Thursday, April 3, 2008

What To Expect (We Hope)

There is not a “What to Expect When You’re Expecting” book to read before going to Kazakhstan for an international adoption, but we had the next best thing… a conversation with our new friends Shane and Misty (thanks guys!).

Below are our basic expectations of the adoption process in Kazakhstan.

We leave Cincinnati on Friday and will arrive in Almaty, Kazakhstan on Sunday morning. We’ll stay one night in Almaty and then travel to the city of Shymkent on Monday morning. Once in Shymkent we have an interview with an official at the Ministry of Education. As the official searches through a book of children available for international adoption, we tell the nice lady that the perfect child for us is a healthy young boy with red hair. (That’s a joke… have you ever seen an Asian child with red hair?) Unimpressed with our attempts to charm her, we will be sent to the orphanage (called a Baby House) to meet our child.

Once at the Baby House, we will meet with the Director and she will introduce us to the youngster. During the ‘introductions’, she will explain the basic history of the child and any known medical conditions. Keep in mind that all conversations occur in Russian, so we’re completely reliant on our translator. (The only Russian Jesse remembers from our trip to Russia 5 years ago include “hello”, “beer” , and “thank you” ). During this initial stage, we’ll be able to spend time with the child and continue to gather information about the medical history. Back at the hotel we’ll send all the medical information to the director of the international adoption center (IAC) at Children’s Hospital in Cincinnati. (Allow me to digress for a moment. Our daughter Lana is prominently shown on the IAC website --- Thanks to Kate). Based on this information, Dr.Staat will give us her professional opinion on the health of the child.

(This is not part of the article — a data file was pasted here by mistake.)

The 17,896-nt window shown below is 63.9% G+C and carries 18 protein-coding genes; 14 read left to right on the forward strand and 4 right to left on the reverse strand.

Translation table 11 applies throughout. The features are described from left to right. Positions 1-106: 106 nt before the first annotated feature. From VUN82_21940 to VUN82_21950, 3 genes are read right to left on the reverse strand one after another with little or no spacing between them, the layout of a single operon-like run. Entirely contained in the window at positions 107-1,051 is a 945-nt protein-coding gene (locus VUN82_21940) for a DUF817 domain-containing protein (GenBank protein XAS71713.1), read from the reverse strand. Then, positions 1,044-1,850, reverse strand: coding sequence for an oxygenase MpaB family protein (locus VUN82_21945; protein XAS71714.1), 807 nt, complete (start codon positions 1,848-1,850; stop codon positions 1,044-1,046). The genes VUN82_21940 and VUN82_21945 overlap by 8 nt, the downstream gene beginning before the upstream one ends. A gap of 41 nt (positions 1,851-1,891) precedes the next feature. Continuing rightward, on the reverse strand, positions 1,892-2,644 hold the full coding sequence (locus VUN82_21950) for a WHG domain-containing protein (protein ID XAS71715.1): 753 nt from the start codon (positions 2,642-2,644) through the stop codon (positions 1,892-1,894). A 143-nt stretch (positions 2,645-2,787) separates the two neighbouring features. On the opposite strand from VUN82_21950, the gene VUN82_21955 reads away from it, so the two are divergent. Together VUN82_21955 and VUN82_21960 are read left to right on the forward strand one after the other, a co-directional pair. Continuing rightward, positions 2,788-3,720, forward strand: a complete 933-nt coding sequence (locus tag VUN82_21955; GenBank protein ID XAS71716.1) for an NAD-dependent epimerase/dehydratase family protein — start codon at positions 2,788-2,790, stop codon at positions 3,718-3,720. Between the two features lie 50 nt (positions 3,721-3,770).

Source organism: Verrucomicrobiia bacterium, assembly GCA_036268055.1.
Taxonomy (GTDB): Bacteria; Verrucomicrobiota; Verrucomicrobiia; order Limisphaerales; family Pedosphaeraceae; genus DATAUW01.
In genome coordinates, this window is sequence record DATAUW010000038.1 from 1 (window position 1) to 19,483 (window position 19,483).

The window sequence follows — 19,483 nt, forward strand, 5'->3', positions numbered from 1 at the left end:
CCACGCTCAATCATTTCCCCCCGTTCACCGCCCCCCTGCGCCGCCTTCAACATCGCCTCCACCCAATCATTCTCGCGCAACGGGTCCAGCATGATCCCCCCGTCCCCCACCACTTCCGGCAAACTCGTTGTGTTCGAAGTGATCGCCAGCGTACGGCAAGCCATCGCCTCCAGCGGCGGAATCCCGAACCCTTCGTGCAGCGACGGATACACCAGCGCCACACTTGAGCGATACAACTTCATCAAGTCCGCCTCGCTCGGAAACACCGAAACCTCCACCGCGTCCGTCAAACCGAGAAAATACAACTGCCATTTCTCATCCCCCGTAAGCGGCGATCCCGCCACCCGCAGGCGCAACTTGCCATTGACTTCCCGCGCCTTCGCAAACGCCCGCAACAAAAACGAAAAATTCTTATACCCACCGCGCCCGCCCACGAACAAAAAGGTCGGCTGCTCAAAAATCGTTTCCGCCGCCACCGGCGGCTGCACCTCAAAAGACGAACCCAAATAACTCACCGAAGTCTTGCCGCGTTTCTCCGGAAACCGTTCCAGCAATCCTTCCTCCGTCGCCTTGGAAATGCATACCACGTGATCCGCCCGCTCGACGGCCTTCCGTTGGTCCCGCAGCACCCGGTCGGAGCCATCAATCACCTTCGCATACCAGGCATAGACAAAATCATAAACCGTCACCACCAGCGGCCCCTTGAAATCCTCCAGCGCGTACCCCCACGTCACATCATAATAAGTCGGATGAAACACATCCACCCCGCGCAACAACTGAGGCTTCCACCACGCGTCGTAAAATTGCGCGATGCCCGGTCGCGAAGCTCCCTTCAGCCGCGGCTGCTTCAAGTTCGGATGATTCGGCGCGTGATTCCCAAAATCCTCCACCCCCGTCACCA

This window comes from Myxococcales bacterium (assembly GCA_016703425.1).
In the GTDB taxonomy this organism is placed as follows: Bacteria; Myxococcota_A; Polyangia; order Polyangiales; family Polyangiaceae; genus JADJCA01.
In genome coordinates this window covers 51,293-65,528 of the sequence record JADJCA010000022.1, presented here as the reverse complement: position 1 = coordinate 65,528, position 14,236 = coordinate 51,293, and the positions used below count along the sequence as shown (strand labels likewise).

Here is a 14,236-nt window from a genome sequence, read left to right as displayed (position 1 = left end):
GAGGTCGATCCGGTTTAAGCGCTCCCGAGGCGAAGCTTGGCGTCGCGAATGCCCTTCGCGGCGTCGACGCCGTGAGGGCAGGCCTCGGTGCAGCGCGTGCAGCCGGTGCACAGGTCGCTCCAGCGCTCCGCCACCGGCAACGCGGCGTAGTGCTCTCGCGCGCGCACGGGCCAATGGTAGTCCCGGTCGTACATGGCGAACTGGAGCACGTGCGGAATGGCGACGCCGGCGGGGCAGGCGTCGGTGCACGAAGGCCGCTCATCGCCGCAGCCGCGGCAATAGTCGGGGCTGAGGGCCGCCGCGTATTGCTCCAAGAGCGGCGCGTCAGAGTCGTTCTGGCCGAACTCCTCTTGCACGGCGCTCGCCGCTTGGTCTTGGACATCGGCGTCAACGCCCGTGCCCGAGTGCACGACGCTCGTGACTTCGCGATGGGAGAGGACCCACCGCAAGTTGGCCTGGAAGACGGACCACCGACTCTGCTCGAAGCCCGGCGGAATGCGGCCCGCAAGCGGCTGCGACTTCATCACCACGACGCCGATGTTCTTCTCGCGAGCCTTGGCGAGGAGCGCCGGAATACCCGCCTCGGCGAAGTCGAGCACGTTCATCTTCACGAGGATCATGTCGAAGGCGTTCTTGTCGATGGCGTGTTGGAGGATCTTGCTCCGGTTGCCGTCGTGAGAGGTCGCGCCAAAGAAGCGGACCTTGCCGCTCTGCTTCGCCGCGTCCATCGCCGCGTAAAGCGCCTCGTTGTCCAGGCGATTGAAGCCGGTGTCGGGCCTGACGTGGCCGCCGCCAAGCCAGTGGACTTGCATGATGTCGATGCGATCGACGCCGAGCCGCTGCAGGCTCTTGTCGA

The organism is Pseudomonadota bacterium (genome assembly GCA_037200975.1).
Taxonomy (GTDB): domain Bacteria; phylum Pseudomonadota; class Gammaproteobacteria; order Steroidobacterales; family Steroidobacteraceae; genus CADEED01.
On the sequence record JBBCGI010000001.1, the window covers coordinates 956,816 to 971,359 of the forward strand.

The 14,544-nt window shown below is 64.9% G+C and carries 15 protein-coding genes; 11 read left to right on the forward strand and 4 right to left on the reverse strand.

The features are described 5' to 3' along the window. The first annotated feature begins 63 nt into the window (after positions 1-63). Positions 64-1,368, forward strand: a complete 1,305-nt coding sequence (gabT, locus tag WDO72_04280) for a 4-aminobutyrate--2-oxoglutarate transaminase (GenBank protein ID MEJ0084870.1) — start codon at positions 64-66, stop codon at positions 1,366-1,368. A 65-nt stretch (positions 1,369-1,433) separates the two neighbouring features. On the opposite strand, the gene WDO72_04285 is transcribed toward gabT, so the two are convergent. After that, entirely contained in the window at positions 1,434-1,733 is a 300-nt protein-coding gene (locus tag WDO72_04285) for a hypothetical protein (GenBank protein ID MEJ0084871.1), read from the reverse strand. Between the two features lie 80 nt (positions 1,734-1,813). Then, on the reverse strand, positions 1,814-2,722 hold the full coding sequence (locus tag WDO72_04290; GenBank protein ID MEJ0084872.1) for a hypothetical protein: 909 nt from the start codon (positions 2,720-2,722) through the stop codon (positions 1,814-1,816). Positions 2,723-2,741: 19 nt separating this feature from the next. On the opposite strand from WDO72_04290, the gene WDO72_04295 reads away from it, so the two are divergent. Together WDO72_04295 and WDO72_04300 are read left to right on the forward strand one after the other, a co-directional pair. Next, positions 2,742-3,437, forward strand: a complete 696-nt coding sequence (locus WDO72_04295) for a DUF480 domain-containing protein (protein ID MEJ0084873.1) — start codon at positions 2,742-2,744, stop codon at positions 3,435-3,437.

Assuming all is well health wise, we will begin the mandatory 14 day bonding period. This typically constitutes being able to visit the child daily for approximately 2 hours, although the Director has discretion on daily routines. Once the 14 day bonding period is over, we wait for a court date. The court date is usually 4-6 days later. At court we ask the judge to grant the adoption, thus making it all legal. Then we start the 15 day appeal period. Jesse and I will travel home without the child to wait out the appeal period and the time necessary to process the child’s passport and visa. The return trip to bring the child home should occur 4 – 6 weeks later. During that trip we pick up our new precious addition, have a final appointment at the US Embassy and come home, for a total of 5 -7 days.

Sounds simple, eh?